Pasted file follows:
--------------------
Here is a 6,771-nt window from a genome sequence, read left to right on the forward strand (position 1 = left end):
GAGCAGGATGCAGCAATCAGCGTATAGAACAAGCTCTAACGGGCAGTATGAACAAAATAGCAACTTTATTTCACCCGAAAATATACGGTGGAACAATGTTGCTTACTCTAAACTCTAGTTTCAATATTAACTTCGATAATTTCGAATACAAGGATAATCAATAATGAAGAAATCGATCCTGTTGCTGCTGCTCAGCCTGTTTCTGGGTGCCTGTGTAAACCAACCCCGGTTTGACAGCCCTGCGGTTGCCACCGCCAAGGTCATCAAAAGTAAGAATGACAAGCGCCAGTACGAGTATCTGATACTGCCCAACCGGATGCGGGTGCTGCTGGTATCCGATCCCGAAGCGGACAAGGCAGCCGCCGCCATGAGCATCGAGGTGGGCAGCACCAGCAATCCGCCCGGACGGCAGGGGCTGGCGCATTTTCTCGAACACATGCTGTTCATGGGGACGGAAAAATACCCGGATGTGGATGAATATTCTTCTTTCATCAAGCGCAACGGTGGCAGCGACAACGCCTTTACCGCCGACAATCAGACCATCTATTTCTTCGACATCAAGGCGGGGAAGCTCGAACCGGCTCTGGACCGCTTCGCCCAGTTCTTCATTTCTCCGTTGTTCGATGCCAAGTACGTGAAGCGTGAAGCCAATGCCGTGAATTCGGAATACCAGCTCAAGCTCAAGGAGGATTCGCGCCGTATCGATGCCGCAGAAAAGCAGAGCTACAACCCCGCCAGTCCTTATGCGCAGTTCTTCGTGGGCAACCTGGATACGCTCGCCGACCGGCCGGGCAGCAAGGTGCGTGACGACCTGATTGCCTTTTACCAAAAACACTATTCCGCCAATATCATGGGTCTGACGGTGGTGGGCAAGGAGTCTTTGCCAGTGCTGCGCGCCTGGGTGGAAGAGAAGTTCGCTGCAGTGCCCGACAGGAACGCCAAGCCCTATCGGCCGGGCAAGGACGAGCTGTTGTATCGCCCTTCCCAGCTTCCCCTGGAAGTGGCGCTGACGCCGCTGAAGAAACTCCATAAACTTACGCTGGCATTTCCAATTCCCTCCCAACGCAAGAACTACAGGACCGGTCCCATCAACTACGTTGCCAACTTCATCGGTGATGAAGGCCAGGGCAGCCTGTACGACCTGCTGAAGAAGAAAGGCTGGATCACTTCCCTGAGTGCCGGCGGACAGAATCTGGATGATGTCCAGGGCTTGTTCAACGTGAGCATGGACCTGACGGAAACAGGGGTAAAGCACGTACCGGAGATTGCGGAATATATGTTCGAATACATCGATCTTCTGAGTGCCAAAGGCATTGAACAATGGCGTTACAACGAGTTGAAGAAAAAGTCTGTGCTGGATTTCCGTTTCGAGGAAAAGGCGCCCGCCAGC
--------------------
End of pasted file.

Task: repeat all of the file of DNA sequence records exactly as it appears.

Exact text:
Here is a 6,771-nt window from a genome sequence, read left to right on the forward strand (position 1 = left end):
GAGCAGGATGCAGCAATCAGCGTATAGAACAAGCTCTAACGGGCAGTATGAACAAAATAGCAACTTTATTTCACCCGAAAATATACGGTGGAACAATGTTGCTTACTCTAAACTCTAGTTTCAATATTAACTTCGATAATTTCGAATACAAGGATAATCAATAATGAAGAAATCGATCCTGTTGCTGCTGCTCAGCCTGTTTCTGGGTGCCTGTGTAAACCAACCCCGGTTTGACAGCCCTGCGGTTGCCACCGCCAAGGTCATCAAAAGTAAGAATGACAAGCGCCAGTACGAGTATCTGATACTGCCCAACCGGATGCGGGTGCTGCTGGTATCCGATCCCGAAGCGGACAAGGCAGCCGCCGCCATGAGCATCGAGGTGGGCAGCACCAGCAATCCGCCCGGACGGCAGGGGCTGGCGCATTTTCTCGAACACATGCTGTTCATGGGGACGGAAAAATACCCGGATGTGGATGAATATTCTTCTTTCATCAAGCGCAACGGTGGCAGCGACAACGCCTTTACCGCCGACAATCAGACCATCTATTTCTTCGACATCAAGGCGGGGAAGCTCGAACCGGCTCTGGACCGCTTCGCCCAGTTCTTCATTTCTCCGTTGTTCGATGCCAAGTACGTGAAGCGTGAAGCCAATGCCGTGAATTCGGAATACCAGCTCAAGCTCAAGGAGGATTCGCGCCGTATCGATGCCGCAGAAAAGCAGAGCTACAACCCCGCCAGTCCTTATGCGCAGTTCTTCGTGGGCAACCTGGATACGCTCGCCGACCGGCCGGGCAGCAAGGTGCGTGACGACCTGATTGCCTTTTACCAAAAACACTATTCCGCCAATATCATGGGTCTGACGGTGGTGGGCAAGGAGTCTTTGCCAGTGCTGCGCGCCTGGGTGGAAGAGAAGTTCGCTGCAGTGCCCGACAGGAACGCCAAGCCCTATCGGCCGGGCAAGGACGAGCTGTTGTATCGCCCTTCCCAGCTTCCCCTGGAAGTGGCGCTGACGCCGCTGAAGAAACTCCATAAACTTACGCTGGCATTTCCAATTCCCTCCCAACGCAAGAACTACAGGACCGGTCCCATCAACTACGTTGCCAACTTCATCGGTGATGAAGGCCAGGGCAGCCTGTACGACCTGCTGAAGAAGAAAGGCTGGATCACTTCCCTGAGTGCCGGCGGACAGAATCTGGATGATGTCCAGGGCTTGTTCAACGTGAGCATGGACCTGACGGAAACAGGGGTAAAGCACGTACCGGAGATTGCGGAATATATGTTCGAATACATCGATCTTCTGAGTGCCAAAGGCATTGAACAATGGCGTTACAACGAGTTGAAGAAAAAGTCTGTGCTGGATTTCCGTTTCGAGGAAAAGGCGCCCGCCAGC